The board was established under Decree No. 70 (now Act 70) of the 1993 constitution. The Decree (Act) mandated NABTEB with the responsibility to conduct Technical and Business Innovation certificate examinations hitherto being conducted by the West African Examinations Council.
ASUU Strike: Govt Imposes ‘No Work-no-pay’ Policy On Lecturers
Academic Staff Union of Universities, ASUU, Yobe State University branch, has tasked it members not to succumb to any kind threat from the state government aimed at creating division and distraction among them.
The charge was contained in a five-point resolution raised following an emergency congress meeting held by union to review the ongoing strike action and other local issues among which is the imposition of ‘No work-No pay’ strategy by government in the state.
Dr. Mohammed Saje Jajere, YSU-ASUU branch chairperson, noted that after extensive deliberations, the congress has unanimously reiterated its position to continue with the national strike, despite the no-work-no-pay strategy without notice
“As the struggle continues, the congress has commended its members for their commitment and steadfastness in the patriotic struggle for the survival of the university system in the country.
“The congress has called on its members not to succumb to any kind threat so that it will not create division and distraction among members”, he said.
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To cushion the hardship of the salary stoppage, the Chairperson said a coping strategy is introduced via ASUU-YSU Multipurpose Cooperative Society, hence urged members to contact the EXCO of the Cooperative for more details on how to access various services.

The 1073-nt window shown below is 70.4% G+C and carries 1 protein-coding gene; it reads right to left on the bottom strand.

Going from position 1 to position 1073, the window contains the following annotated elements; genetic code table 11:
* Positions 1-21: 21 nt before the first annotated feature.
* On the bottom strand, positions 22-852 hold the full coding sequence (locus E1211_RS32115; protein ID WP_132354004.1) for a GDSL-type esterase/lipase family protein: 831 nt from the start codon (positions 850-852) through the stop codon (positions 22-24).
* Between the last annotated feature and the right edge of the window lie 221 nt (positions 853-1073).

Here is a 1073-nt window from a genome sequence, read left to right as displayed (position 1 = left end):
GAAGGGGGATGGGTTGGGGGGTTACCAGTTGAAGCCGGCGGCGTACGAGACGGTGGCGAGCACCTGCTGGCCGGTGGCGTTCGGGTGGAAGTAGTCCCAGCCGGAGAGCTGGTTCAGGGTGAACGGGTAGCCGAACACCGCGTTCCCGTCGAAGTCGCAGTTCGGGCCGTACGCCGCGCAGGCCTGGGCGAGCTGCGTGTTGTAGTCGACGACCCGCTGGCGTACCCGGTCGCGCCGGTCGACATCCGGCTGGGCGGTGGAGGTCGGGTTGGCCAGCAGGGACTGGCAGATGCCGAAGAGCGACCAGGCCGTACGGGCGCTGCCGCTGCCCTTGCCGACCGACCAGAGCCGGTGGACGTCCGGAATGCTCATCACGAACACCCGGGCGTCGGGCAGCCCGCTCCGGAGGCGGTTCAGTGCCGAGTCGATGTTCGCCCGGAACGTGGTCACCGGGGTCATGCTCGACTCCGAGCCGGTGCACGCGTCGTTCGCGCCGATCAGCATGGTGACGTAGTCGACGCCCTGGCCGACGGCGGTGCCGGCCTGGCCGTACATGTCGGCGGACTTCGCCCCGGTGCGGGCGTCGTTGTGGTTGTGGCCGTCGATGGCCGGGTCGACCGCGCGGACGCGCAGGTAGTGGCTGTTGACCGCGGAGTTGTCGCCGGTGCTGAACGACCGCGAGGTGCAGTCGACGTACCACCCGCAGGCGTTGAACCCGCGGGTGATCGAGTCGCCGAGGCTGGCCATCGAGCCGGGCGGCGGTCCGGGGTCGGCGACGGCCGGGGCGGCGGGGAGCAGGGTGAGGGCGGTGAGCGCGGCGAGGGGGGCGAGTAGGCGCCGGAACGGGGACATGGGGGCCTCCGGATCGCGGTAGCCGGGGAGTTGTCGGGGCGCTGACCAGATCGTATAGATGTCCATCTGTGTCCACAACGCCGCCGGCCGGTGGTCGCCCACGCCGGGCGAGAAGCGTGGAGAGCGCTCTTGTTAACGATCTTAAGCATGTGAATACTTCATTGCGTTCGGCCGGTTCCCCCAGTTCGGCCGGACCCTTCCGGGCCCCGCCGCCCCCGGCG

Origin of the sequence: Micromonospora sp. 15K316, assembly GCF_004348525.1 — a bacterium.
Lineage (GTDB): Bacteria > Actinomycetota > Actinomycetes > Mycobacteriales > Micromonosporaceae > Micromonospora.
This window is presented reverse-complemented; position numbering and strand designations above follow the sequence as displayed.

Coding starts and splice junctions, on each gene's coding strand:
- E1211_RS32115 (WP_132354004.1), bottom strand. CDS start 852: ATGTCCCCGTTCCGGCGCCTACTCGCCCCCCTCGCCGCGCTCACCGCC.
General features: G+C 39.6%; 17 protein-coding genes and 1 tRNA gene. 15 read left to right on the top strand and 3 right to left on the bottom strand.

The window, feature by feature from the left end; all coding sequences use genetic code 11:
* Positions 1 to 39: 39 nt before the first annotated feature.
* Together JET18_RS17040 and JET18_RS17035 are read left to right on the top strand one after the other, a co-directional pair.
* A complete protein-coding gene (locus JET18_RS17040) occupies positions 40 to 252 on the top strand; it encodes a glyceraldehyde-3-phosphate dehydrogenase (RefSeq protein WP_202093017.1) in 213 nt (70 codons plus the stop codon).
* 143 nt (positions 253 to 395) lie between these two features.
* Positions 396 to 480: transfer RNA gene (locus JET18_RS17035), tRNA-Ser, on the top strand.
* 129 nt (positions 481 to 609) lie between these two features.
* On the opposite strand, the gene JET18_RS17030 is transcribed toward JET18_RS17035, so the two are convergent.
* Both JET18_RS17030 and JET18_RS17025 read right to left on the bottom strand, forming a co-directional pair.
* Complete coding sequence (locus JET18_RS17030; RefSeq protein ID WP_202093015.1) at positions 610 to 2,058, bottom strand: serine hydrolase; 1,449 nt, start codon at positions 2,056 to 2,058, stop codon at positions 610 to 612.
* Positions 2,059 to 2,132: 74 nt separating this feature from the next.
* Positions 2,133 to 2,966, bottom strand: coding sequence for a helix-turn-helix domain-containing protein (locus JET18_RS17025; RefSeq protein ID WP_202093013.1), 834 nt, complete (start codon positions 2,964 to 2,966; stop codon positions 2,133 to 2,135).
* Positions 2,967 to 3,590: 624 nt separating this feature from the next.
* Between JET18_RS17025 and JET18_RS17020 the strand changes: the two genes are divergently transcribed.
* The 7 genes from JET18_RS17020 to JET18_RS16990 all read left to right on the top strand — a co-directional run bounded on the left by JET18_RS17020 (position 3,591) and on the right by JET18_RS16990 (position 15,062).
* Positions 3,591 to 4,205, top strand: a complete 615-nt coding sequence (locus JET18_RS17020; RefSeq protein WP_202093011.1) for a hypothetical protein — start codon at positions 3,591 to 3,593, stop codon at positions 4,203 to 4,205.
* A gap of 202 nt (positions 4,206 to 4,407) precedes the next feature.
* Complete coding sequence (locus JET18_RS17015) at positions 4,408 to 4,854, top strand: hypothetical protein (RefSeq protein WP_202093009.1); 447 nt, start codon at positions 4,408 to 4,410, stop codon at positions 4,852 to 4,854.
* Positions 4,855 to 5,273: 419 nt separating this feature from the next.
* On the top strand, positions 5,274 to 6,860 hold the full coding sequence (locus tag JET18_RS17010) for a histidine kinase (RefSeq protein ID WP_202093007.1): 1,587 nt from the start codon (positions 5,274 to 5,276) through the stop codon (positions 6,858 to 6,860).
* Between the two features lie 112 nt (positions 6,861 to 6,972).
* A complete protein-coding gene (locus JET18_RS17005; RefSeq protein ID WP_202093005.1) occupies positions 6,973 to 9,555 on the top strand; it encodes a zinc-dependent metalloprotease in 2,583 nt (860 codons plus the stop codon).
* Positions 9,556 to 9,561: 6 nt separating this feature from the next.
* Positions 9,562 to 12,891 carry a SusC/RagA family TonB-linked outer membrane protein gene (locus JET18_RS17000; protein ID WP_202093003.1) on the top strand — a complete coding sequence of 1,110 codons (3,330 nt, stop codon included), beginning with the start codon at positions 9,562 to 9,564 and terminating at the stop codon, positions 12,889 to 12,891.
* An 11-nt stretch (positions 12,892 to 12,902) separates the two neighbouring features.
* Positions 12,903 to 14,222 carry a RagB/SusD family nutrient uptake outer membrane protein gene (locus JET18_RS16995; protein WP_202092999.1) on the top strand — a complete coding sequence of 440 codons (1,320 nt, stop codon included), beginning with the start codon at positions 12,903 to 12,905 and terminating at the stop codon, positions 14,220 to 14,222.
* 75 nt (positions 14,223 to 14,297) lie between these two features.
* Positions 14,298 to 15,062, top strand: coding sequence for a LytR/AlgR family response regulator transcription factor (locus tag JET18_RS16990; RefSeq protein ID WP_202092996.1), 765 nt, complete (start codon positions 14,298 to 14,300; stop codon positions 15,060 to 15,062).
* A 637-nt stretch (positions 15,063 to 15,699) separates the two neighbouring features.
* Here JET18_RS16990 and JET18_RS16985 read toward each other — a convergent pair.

“A people united can never be defeated”, Dr. Jajere stressed.
DAILY POST gathered that, the management of the varsity has announced resumption of academic activities on the 27th of June, 2022 after the Directorate of Academic Planning of the institution released an adjusted academic calendar for 2020/2021 academic session and urged students to take note for compliance.
Reports also indicated that, some academic staff in the university who are at managerial level have commenced lectures on the said date and vowed to continue in the line with the adjusted calendar.
Edo Schools Where Pupils Sit On Floor To Learn Uncovered, Community Demands Govt’s Intervention
The people of Ofunmwegbe community (known as Okada junction) in Ovia South West Local Government Area of Edo State have called on the state government to come to their aide and rebuild the only primary and secondary schools in the community which are in dilapidated state.
They also lamented that several appeals in the past have not been given a positive response, just as they decried situations where pupils sit on bare floors to receive lectures besides insufficient teachers in the schools.
Lamenting the poor state of the schools, chairman of the Community Governance Council (CGC), Comrade Imuentinyan Ighodaro, said the poor state of the schools has led to parents withdrawing their wards from the school.
He said the primary school was founded in 2006 with the community donating the land and paid 10 per cent counterpart fund to build the school and thereafter donated furniture while the secondary was built in 2009 through the same process.
He said: “The school was not fenced and that has made it possible for hoodlums to also go in there and vandalise the place. As we speak, there are no windows and all the roofs have gone bad, no ceilings, no chairs and the children right now sit on the bare floor to learn, and because of that so many parents are also withdrawing their children from the school. The floors are also broken.
“The whole of the school is in very bad shape. We have a block of six classrooms and another block of five classrooms. We have government teachers there.
“As a matter of urgency, we want the government to come to our aid and put the school in order for our children. They should renovate it and fence it to give it security and stop hoodlums from coming in, and if the government is able to do that, the community will provide security. It is the same situation in secondary school.”
But a staff the State Universal Basic Education Board (SBEB) who does want his name in print said that the state government was “adopting a holistic approach to schools rehabilitation and not a one-off thing.”